Meanwhile, the industry is struggling to attract young people. This is not a new problem: in 2018 it was widely reported that construction had, for the first time, dropped out of the top 10 career choices for people aged 22-29. According to YouGov Omnibus research in 2015, only three per cent of young people aged between 18-24 have recently searched for a job in the construction industry.
Construction firms do still have the opportunity to take advantage of Government incentive payments for the hiring of new apprentices, though this scheme only applies to apprentices hired before March 31 2021.
Perhaps, then, it will fall to the construction industry itself to do more to appeal to young people, or the skills shortage might never be fully bridged and critical skills that need to be passed on to a new generation of workers could be lost.
It is also worth broadening the scope of which parts of society future workers could come from to help improve the number of workers and breadth of skills in the industry.
Women remain under-represented in construction: in Q2 2020, there were 1.9m men in the industry in the UK compared with 289,000 women. Research by Microsoft reveals that in the UK, girls have a five-year window between 11 and 16 when they are really interested in STEM (science, technology, engineering and maths) after which their interest drops.
The industry also under-employs BAME (black, Asian and minority ethnic) groups. Exact levels of BAME employment in construction vary according to different sources, though one report suggested around 7.4 per cent of construction workers identified as BAME.
Figures released by the Government’s Ethnicity Facts and Figures Service in 2020 took a different approach, and analysed the percentage of ethnic groups that work in each industry sector. While 7.7 per cent of surveyed White British people worked in construction, the figures were lower for Asian (3 per cent), Indian (3.8 per cent), Black (4 per cent) and Pakistani & Bangladeshi (2.5 per cent) groups in the UK.
With the UK’s pool of talent more diverse than ever, it is important that companies make a conscious shift towards diversifying their workforce now.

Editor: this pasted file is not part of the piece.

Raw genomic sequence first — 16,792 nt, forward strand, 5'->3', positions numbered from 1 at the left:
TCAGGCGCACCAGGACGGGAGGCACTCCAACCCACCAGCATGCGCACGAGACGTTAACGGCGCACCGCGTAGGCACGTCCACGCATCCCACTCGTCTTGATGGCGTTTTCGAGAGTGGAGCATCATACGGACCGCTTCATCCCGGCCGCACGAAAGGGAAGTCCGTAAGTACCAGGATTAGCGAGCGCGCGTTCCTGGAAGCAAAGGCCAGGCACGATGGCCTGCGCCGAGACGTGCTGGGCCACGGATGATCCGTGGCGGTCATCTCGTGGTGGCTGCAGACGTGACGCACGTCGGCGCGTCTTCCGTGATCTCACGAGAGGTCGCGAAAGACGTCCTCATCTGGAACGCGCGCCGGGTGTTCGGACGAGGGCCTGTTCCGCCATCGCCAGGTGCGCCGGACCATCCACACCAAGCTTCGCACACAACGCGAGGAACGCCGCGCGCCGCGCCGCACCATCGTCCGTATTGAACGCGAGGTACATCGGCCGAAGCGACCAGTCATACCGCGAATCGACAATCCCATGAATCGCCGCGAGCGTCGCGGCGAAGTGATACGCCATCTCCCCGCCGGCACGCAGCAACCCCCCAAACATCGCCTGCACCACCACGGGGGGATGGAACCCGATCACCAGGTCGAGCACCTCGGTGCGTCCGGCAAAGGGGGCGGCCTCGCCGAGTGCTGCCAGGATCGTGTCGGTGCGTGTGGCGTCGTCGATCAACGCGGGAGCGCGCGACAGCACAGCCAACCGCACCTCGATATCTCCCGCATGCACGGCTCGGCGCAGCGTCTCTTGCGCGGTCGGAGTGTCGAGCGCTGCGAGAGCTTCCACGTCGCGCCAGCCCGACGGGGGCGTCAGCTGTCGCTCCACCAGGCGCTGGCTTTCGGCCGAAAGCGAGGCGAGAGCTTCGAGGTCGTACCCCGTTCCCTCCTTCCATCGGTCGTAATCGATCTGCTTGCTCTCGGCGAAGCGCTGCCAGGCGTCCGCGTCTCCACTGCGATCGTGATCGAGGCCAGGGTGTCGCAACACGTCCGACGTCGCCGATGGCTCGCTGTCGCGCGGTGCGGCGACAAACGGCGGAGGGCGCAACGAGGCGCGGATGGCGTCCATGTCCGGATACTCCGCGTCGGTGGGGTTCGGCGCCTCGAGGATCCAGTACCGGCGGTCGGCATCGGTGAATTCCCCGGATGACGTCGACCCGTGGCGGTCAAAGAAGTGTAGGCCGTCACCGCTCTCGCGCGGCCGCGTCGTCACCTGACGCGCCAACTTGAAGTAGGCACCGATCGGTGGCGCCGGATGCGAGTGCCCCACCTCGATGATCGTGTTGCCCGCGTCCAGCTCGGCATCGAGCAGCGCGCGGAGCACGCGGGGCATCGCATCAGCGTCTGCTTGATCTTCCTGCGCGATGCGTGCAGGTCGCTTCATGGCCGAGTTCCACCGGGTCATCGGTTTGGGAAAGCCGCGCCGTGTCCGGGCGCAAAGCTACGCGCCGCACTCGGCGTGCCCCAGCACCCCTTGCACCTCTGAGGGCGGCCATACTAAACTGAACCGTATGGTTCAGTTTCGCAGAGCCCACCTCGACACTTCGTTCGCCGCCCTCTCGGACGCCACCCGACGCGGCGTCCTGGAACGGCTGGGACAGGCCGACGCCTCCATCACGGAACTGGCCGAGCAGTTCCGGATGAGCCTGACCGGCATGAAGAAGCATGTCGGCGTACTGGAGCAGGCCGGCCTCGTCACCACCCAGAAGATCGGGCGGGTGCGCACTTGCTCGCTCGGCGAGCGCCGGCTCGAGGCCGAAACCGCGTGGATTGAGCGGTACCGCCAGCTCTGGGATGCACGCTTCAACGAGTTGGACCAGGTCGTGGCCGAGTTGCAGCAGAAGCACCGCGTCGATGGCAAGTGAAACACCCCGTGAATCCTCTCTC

The sector needs to inspire the workforce-of-the-future by engaging with schools, colleges, industry leaders and training bodies to shake up the traditional image of the construction site and wider construction industry. Apart from the digitalisation of the industry, the sector is encouraged to recruit younger generations and minority groups to help fulfil future skills needed.
There are significant challenges for the construction sector in 2021 – but huge opportunities as well. We have launched our re:build Britain campaign to help companies in a number of sectors to navigate the next year, and beyond, successfully. Our key focus sectors will include: construction, built environment, free ports, energy and connectivity & digitalisation.
The campaign is kicking off with construction. There are major risks presented by delay and disruption, including materials shortages, contract disputes and staff shortages, and we are here to help you avoid or mitigate those risks.
However, there are huge opportunities as well – construction will be the beating heart of any economic recovery. Throughout our re:build Britain campaign we will offering grounded and practical advice to make sure your business is in the best possible shape to prosper.
After examining delay and disruption, we will look at risk and regulation, commercial and city, people and skills, modern methods of construction, digitisation and future trends.
We have launched the campaign with an easy-to-read guide to mitigating the effects of delay and disruption, which you can download here.